I was watching Power Lunch on CNBC yesterday, which I always do, even when I'm writing. A musician, entrepreneur, and co-author of a business book was being interviewed.
He was asked about piracy.
Kudos to Bill Griffith, and especially Michelle Caruso-Carrera for asking their guest, 50 cents about piracy. Of course, they targeted music piracy. Too bad they didn't ask his co-host, who was also a guest, about book piracy.
Essentially, the mega-rich musician/author guest (whose name is 50-cents) said that he did not mind piracy at all, and that musicians looked on the theft of copyrighted musical works (he did not call it theft) as inevitable, and as promotion for his concerts and tours and merchandise.
I find this attitude, while understandable, essentially immoral. Musicians muddy the waters of what is right and wrong when they tell people that stealing is good for the victim. They undermine all copyright by confusing the public, and by saying they don't mind theft.
That makes the rest of us, who do mind internet piracy look bad.
It's a case of "I'm all right, Jack!"
How popular does a musician have to be, to get a tour? Or a merchandising deal? Maybe not so much.
However, authors aren't usually paid for doing book tours. It's completely the other way around. Authors go on book tours to promote the book. Speaking engagements aren't usually paid. Anyway, authors write. Speaking is a whole set of other skills.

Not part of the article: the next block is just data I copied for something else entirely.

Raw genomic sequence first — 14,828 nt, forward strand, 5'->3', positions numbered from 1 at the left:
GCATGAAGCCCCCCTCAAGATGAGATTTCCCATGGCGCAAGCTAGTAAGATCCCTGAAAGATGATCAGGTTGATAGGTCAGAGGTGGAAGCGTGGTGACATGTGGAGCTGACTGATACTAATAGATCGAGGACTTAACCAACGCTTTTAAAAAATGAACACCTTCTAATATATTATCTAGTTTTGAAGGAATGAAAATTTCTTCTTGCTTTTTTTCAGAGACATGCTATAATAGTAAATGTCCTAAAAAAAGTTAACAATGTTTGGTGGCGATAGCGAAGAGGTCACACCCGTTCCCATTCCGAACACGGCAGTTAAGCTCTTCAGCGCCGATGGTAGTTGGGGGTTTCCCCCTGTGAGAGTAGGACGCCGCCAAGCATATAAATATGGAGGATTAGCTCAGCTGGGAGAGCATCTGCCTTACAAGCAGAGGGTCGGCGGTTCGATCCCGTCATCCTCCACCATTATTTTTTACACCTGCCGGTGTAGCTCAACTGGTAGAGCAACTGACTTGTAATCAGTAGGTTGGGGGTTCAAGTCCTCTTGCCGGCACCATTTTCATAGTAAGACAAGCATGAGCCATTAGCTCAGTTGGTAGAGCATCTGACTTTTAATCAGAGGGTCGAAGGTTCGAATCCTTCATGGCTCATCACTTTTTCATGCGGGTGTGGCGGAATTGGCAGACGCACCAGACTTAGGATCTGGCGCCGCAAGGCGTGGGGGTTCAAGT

Authors don't sell merchandise (unless they are George Lucas, or J K Rowling... good luck to them!). Most of us can't even sell T-shirts, coffeemugs and tote bags, although we could create them at Cafepress.
Why don't we? Because we respect the copyrights of the cover models, cover artists, and cover model photographers, who usually sell limited rights to the publishers to use the images on the cover of books and for the promotion of those books, but not on mouse pads, underwear, screen savers and other merchandise sold for profit.
The best we can do is transfer a snappy quote from our books onto a T-shirt.
Anyway, I need a concluding thought to tie in with my opening. Otherwise, I would not admit this thought had crossed my mind... but if I happen to see this musician's business book on some of the file-"sharing" sites, I shall hope that the CNBC Power Lunch team are also tracking this book, and that they will have their guests back to ask about book piracy!
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